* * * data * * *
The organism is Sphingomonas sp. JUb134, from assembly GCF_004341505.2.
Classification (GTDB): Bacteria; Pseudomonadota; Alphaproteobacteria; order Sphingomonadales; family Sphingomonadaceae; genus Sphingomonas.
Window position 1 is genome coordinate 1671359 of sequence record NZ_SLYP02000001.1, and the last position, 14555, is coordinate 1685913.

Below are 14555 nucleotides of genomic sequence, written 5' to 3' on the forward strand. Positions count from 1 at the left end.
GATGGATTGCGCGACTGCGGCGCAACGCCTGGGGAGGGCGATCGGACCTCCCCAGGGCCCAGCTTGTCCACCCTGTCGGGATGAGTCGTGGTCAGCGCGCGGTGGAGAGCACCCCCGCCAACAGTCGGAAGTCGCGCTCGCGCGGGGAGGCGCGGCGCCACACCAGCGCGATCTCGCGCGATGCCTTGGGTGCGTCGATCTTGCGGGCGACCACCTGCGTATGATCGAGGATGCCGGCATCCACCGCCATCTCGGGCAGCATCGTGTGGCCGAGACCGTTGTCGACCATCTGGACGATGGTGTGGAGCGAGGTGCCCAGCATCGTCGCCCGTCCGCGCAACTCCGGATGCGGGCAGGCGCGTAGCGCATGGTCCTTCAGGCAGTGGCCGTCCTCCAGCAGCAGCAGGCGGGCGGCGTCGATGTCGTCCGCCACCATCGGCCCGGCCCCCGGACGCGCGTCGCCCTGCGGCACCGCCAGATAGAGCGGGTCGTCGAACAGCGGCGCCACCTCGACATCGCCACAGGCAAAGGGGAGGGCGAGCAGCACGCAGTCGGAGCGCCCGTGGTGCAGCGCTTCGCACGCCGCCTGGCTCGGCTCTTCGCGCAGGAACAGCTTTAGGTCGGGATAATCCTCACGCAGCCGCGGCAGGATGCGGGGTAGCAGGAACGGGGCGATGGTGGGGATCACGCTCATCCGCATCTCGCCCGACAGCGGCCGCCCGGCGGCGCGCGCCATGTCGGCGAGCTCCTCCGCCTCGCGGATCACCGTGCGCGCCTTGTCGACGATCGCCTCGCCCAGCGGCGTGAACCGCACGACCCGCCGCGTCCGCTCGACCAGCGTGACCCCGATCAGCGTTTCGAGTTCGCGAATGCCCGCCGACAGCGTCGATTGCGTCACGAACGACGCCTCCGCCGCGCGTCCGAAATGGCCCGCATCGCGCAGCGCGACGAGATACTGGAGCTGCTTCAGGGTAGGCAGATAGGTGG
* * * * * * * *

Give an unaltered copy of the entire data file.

The organism is Sphingomonas sp. JUb134, from assembly GCF_004341505.2.
Classification (GTDB): Bacteria; Pseudomonadota; Alphaproteobacteria; order Sphingomonadales; family Sphingomonadaceae; genus Sphingomonas.
Window position 1 is genome coordinate 1671359 of sequence record NZ_SLYP02000001.1, and the last position, 14555, is coordinate 1685913.

Below are 14555 nucleotides of genomic sequence, written 5' to 3' on the forward strand. Positions count from 1 at the left end.
GATGGATTGCGCGACTGCGGCGCAACGCCTGGGGAGGGCGATCGGACCTCCCCAGGGCCCAGCTTGTCCACCCTGTCGGGATGAGTCGTGGTCAGCGCGCGGTGGAGAGCACCCCCGCCAACAGTCGGAAGTCGCGCTCGCGCGGGGAGGCGCGGCGCCACACCAGCGCGATCTCGCGCGATGCCTTGGGTGCGTCGATCTTGCGGGCGACCACCTGCGTATGATCGAGGATGCCGGCATCCACCGCCATCTCGGGCAGCATCGTGTGGCCGAGACCGTTGTCGACCATCTGGACGATGGTGTGGAGCGAGGTGCCCAGCATCGTCGCCCGTCCGCGCAACTCCGGATGCGGGCAGGCGCGTAGCGCATGGTCCTTCAGGCAGTGGCCGTCCTCCAGCAGCAGCAGGCGGGCGGCGTCGATGTCGTCCGCCACCATCGGCCCGGCCCCCGGACGCGCGTCGCCCTGCGGCACCGCCAGATAGAGCGGGTCGTCGAACAGCGGCGCCACCTCGACATCGCCACAGGCAAAGGGGAGGGCGAGCAGCACGCAGTCGGAGCGCCCGTGGTGCAGCGCTTCGCACGCCGCCTGGCTCGGCTCTTCGCGCAGGAACAGCTTTAGGTCGGGATAATCCTCACGCAGCCGCGGCAGGATGCGGGGTAGCAGGAACGGGGCGATGGTGGGGATCACGCTCATCCGCATCTCGCCCGACAGCGGCCGCCCGGCGGCGCGCGCCATGTCGGCGAGCTCCTCCGCCTCGCGGATCACCGTGCGCGCCTTGTCGACGATCGCCTCGCCCAGCGGCGTGAACCGCACGACCCGCCGCGTCCGCTCGACCAGCGTGACCCCGATCAGCGTTTCGAGTTCGCGAATGCCCGCCGACAGCGTCGATTGCGTCACGAACGACGCCTCCGCCGCGCGTCCGAAATGGCCCGCATCGCGCAGCGCGACGAGATACTGGAGCTGCTTCAGGGTAGGCAGATAGGTGG